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InforSense, Institute of Genomics, Integrative Biology, Artificial Life, IBM, RIKEN


Informatics Groups Pit Software, Data, and IT Against SARS Crisis

Last week, a number of bioinformatics companies and research groups announced a range of contributions to research projects worldwide seeking diagnostics and treatments for severe acute respiratory syndrome:

InforSense of London said it had donated its discovery informatics platform, and a range of life science applications, to the Shanghai government for use in their research initiative to discover a vaccine against SARS.

The software donation includes the company’s Kensington Discovery Edition enterprise discovery platform and the KDE GeneSense ontology-based genomics data interpretation solution, jointly developed by InforSense and Affibody AB.

The donated software will be installed at the Shanghai Center for Bioinformation Technology, which will provide technical support to SARS researchers.

Meanwhile, Belgium-based vaccine development company AlgoNomics last week posted SARS data on its website “in order to contribute to a rapid development of a vaccine against SARS.”

The data, available at, is a list of CTL (cytotoxic lymphocyte) epitopes for SARS — fragments of the SARS virus that can contribute to a strong SARS vaccine, according to the company.

The company identified the SARS epitopes using its computational platform Epibase, which uses three-dimensional models of receptors of the human immune system to predict possible epitopes.

In addition, the Hindustan Times reported that scientists at India’s Institute of Genomics and Integrative Biology (IGIB) have assigned functions to six proteins of the SARS virus using a software tool called PLHost (Peptide Library-based Homology Search Tool), which compares the protein sequences of several organisms and reports unique peptide sequences.

According to the report, Samir Brahamachari, director of the IGIB, said that three of the proteins have a role in viral replication and the other three have “some biochemical functions.” The team has submitted a paper on its work to a scientific journal.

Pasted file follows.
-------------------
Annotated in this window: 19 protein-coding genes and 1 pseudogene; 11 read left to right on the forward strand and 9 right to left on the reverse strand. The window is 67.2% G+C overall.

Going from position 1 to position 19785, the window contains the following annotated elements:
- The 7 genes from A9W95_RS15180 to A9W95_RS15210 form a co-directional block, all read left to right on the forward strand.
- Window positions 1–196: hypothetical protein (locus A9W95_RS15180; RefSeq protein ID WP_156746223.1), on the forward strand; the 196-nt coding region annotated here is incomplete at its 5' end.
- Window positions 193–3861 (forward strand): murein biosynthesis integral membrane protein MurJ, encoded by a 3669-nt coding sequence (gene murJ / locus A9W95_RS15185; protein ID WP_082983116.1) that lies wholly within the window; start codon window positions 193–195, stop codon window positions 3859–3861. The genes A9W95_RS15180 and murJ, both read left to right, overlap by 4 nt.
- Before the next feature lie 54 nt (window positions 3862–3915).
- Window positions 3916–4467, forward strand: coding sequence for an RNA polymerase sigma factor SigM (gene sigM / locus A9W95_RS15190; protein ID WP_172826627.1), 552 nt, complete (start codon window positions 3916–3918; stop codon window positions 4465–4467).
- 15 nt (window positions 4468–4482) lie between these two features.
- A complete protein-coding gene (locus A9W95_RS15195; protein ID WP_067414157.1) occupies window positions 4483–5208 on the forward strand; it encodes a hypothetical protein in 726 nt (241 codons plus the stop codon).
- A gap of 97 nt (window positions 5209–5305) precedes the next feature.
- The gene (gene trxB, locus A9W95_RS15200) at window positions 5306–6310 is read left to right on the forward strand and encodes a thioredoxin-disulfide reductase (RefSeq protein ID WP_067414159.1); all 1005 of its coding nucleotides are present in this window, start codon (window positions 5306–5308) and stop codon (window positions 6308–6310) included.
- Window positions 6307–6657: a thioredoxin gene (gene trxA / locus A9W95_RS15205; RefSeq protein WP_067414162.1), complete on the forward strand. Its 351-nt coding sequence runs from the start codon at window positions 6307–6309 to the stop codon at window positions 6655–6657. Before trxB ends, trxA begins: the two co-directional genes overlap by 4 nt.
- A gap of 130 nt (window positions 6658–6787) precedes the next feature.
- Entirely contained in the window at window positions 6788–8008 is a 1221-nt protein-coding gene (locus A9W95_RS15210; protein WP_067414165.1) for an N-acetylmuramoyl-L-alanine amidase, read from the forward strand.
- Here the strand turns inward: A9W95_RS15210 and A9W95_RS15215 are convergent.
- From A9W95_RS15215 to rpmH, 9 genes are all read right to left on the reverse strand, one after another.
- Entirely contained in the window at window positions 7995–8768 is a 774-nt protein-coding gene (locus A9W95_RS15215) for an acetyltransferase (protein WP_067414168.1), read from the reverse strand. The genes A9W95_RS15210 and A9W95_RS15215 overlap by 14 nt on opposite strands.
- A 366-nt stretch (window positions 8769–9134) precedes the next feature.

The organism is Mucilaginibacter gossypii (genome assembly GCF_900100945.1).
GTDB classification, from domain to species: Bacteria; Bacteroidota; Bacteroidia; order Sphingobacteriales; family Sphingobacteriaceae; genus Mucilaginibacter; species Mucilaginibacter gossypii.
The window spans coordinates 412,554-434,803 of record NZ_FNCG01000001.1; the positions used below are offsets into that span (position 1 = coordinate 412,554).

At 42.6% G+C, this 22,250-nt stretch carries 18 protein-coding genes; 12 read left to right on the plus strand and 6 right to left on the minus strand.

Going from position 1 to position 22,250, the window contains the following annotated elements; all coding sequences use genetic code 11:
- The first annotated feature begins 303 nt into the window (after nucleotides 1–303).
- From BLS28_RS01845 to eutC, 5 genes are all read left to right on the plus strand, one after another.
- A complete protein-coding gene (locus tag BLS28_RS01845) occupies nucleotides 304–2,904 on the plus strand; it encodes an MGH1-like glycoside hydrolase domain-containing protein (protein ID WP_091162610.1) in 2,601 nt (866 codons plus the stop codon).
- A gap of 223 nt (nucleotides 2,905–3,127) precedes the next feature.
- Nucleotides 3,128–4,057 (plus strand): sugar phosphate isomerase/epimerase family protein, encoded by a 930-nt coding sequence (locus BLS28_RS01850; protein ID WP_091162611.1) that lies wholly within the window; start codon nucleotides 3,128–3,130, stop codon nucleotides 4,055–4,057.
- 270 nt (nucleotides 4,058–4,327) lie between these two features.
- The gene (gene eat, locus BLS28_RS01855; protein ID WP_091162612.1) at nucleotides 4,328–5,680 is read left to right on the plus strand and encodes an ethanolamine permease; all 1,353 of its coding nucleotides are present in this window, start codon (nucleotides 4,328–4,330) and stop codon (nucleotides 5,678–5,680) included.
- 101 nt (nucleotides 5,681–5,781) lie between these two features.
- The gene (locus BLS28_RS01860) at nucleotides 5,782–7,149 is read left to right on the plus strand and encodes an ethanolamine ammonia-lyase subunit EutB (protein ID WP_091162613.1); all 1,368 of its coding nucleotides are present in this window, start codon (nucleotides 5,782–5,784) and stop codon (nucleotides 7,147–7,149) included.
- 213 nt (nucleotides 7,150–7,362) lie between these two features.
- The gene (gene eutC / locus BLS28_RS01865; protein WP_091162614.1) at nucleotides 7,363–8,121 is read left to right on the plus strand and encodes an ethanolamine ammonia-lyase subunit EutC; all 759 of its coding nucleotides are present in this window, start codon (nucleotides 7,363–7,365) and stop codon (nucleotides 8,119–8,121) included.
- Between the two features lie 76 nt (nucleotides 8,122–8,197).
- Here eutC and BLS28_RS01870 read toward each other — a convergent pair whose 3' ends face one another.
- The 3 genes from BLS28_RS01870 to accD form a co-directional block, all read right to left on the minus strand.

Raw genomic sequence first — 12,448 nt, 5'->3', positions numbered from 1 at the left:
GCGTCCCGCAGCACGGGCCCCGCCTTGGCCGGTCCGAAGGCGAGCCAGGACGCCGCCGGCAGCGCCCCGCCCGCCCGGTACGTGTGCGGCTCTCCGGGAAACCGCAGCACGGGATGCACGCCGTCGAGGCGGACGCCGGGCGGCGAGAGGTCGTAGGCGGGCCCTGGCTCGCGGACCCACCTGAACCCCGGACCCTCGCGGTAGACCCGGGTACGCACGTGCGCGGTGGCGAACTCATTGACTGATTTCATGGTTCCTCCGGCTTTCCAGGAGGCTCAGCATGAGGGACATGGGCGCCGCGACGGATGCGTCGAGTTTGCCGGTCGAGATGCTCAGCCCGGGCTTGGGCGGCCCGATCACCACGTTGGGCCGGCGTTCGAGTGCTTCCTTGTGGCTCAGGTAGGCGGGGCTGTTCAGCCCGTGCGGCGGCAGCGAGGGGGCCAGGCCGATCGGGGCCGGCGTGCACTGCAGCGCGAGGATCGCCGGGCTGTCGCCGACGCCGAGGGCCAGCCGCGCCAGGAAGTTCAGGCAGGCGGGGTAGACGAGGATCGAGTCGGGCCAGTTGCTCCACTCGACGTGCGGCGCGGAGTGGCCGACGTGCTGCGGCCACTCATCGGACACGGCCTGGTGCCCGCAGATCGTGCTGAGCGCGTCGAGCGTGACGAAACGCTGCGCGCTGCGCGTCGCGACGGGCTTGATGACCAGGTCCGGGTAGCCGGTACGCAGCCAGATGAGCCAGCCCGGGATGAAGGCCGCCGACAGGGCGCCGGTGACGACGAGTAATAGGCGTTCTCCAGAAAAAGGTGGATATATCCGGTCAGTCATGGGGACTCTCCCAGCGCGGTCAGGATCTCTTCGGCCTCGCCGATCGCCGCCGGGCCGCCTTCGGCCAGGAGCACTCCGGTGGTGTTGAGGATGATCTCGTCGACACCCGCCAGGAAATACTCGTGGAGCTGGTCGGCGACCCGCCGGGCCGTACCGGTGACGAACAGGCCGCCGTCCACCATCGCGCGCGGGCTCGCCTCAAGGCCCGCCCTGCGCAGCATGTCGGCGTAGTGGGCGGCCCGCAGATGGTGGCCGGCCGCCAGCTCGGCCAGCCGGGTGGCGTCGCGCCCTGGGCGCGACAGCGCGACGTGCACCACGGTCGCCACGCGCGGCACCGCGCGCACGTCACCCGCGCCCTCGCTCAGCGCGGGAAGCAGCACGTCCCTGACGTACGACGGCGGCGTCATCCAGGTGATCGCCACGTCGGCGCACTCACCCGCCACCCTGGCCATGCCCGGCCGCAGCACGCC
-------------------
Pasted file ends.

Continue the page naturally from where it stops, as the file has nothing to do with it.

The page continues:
Finally, Artificial Life, an intelligent software robot firm that recently moved its offices to Hong Kong, said it plans to shift more of its resources to life science com- puting applications, partly in response to the SARS crisis. “We will release a new web service based on distributed computing dedicated to fighting the virus very soon,” said Eberhard Schoeneburg, CEO of Artificial Life. The company added that the SARS outbreak, which has spread through its target markets of Hong Kong, the People’s Republic of China, Taiwan, and other parts of Asia, “may have a lasting negative effect on the economy of these target markets and therefore may also have a negative impact on the company’s overall business prospects and revenues for the upcoming quarters and the current fiscal year 2003.”


IBM, RIKEN Collaborate on T. thermophilus Bioinformatics, Grid Technology

Japan’s Institute of Physical and Chemical Research (RIKEN) and IBM Japan have agreed to collaborate on a bioinformatics research project that involves the RIKEN Genomic Sciences Center, RIKEN’s Structurome Research Group, and IBM’s Tokyo Research Laboratory.

RIKEN and IBM Japan will jointly develop computational methods to analyze gene expression data for RIKEN’s Thermus thermophilus project, which aims to study the functions of an entire cell at the molecular level by analyzing higher-order structures and functions of most of the proteins of the thermophilic bacterium.

IBM’s Tokyo Research Laboratory will provide computational technology for gene expression analysis, gene prediction, and gene sequence analysis, as well as genetic structure and gene network analysis technology to support the T. thermophilus project.

Results of the joint research will be made available through OBIGrid (Open Bioinformatics Grid), a grid-computing network for bioinformatics researchers in Japan launched in 2002 (

RIKEN and IBM plan to develop additional computational tools to enable the analysis of data from the T. thermophilus project within the grid infrastructure, as well as an authentication mechanism to improve security for researchers using the grid framework.


Electric Genetics Secures VC Funding

Capetown, South Africa-based Electric Genetics said last week that it had secured 10 million rand (US$1.3 million) from Bioventures, South Africa’s first biotechnology venture capital fund.

CEO Tania Broveak Hide said the funding would help Electric Genetics hire more sales and R&D staff.

“The company is now afforded the stability we need to meet the narrow window of opportunity we are so often faced with, particularly when it comes to intro- ducing new products into the rapidly changing biotechnology marketplace,” said Hide in a statement.

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